Dick’s Sporting Goods, a major player in the retail industry, announced a significant setback in its financial performance on Tuesday.

The company reported a sharp 23% drop in profits and revised its earnings guidance for the year.

The decline was primarily attributed to a surge in retail theft and sluggish sales in its outdoor product category.

For the first time in three years, Dick’s Sporting Goods failed to meet Wall Street’s expectations both in terms of revenue and earnings. The company disclosed plans to reduce its global workforce.

The market response was immediate, with the company’s stock plummeting by 24%, completely erasing its 22% year-to-date gain up to the previous day’s close.

Q2 performance vs Wall Street predictions

In its second fiscal quarter, Dick’s reported earnings per share of $2.82, falling short of the expected $3.81. The company’s revenue also disappointed, coming in at $3.22bn instead of the anticipated $3.24bn.

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By GlobalData

Compared to the same period the previous year, Dick’s net income for the three months ending 29 July dropped to $244m, or $2.82 per share, from $318.5m, or $3.25 per share.

One key factor leading to the profit decline was the rise in “shrink,” a retail industry term referring to inventory losses due to theft or internal issues. CEO Lauren Hobart acknowledged the seriousness of this issue and its impact on profitability.

Despite the reduced earnings outlook for 2023, the company remains confident in its long-term growth prospects.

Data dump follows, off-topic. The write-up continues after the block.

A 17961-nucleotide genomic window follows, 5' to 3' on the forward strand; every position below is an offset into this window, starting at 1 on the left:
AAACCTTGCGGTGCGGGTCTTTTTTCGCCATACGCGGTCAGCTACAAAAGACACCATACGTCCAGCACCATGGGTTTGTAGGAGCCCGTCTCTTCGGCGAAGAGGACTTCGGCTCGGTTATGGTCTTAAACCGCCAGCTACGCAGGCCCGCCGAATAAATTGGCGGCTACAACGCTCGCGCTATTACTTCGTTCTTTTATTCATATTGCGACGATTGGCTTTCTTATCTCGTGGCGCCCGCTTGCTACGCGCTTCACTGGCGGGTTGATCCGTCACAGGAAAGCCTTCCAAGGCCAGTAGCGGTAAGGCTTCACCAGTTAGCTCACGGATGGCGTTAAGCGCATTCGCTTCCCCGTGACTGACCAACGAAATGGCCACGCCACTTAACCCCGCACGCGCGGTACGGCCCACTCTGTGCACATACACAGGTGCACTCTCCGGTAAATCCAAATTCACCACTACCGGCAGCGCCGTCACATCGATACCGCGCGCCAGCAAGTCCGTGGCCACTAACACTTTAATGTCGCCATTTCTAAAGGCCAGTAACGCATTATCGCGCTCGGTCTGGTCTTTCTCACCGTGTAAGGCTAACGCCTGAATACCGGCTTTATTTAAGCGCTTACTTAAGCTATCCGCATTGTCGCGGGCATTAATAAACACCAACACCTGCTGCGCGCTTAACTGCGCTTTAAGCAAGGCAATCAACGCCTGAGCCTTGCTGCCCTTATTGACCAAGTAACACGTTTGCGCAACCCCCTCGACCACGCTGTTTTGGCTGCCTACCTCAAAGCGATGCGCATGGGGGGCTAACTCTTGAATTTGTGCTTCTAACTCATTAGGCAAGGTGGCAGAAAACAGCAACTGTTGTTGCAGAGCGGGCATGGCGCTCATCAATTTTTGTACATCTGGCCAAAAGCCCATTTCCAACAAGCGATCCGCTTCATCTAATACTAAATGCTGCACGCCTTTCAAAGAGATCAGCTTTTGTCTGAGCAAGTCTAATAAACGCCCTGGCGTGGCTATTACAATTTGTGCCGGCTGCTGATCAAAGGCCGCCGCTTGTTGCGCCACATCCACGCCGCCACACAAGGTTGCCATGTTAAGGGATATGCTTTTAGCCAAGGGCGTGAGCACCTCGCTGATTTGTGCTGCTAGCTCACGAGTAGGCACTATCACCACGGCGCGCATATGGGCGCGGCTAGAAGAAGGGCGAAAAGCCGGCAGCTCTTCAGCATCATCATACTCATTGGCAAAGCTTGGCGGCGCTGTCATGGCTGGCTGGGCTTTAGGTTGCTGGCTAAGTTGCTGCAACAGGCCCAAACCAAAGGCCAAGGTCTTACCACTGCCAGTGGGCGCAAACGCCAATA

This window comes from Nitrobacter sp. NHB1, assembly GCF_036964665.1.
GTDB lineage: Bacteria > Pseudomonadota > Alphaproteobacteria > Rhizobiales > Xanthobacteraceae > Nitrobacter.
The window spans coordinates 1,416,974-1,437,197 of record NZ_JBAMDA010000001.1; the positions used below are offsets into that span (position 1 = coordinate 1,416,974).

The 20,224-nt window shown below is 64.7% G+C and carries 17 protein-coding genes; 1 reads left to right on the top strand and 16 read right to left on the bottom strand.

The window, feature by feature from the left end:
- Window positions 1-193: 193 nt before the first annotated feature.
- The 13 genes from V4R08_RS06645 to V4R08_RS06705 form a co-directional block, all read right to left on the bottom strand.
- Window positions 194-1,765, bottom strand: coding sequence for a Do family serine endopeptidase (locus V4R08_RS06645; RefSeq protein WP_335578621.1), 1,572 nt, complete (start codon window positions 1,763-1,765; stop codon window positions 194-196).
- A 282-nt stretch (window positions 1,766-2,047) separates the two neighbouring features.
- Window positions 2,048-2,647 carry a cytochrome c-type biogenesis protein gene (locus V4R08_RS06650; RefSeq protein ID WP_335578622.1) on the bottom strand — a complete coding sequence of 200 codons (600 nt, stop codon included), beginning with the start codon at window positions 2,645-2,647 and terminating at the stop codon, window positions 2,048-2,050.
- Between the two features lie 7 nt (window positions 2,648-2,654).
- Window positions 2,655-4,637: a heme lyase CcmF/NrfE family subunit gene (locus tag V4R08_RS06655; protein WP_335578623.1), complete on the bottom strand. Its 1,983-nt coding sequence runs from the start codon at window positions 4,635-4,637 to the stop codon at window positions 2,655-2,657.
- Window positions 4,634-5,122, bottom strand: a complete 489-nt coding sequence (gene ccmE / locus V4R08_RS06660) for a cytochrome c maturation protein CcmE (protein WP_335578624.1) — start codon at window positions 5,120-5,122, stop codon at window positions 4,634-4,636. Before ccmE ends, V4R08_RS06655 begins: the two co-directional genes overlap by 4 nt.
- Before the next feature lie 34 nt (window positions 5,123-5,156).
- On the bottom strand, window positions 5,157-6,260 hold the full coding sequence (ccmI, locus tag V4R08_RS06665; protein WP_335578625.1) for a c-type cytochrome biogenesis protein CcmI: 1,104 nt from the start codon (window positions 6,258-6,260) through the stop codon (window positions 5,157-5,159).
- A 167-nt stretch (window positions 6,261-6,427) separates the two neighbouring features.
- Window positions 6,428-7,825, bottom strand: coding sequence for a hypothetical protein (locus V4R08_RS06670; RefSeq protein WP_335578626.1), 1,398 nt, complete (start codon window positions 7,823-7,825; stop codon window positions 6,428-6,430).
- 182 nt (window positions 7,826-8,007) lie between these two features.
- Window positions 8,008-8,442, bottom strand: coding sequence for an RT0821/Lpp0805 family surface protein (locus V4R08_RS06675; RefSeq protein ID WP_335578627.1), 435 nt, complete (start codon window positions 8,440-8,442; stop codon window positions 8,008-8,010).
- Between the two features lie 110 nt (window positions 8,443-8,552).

New earnings guidance and margins

Dick’s now expects earnings between $11.33 and $12.13 per share for the year, compared to its previous guidance of $12.90 to $13.80. However, it maintains its forecast for comparable store sales and capital expenditures.

Surprisingly, despite the profit drop in the quarter, the retailer anticipates an increase in gross margins for the full year compared to 2022.

Dick’s Sporting Goods mentioned “shrink” in its earnings report for the first time in nearly two decades. This comes as the company faces increasing profit pressure from various sources, including a slowdown in its outdoor product category.

Efforts to address this issue include in-store security measures and collaboration with local authorities.

Following the earnings report, Dick’s Sporting Goods experienced its most challenging trading day since its initial public offering in October 2002, trading at four times its 30-day average volume.

Maintaining pandemic gains

Despite the recent financial difficulties, Dick’s Sporting Goods has managed to retain its pandemic-induced gains. Compared to 2019, the company’s profits have increased.

It continues to expand, opening seven new House of Sports locations in the quarter geared toward its athlete customer base.

In an effort to streamline its cost structure and reinvest in various areas of the business, the company recently implemented a workforce reduction of less than 1%, mainly affecting its customer support centre.

While these cuts will incur severance expenses of about $20m in the next quarter, additional one-time charges of $25m to $50m may follow.

Chairman Ed Stack emphasised that these moves are not primarily aimed at cost-saving but are intended to reallocate resources and invest in talent and technology.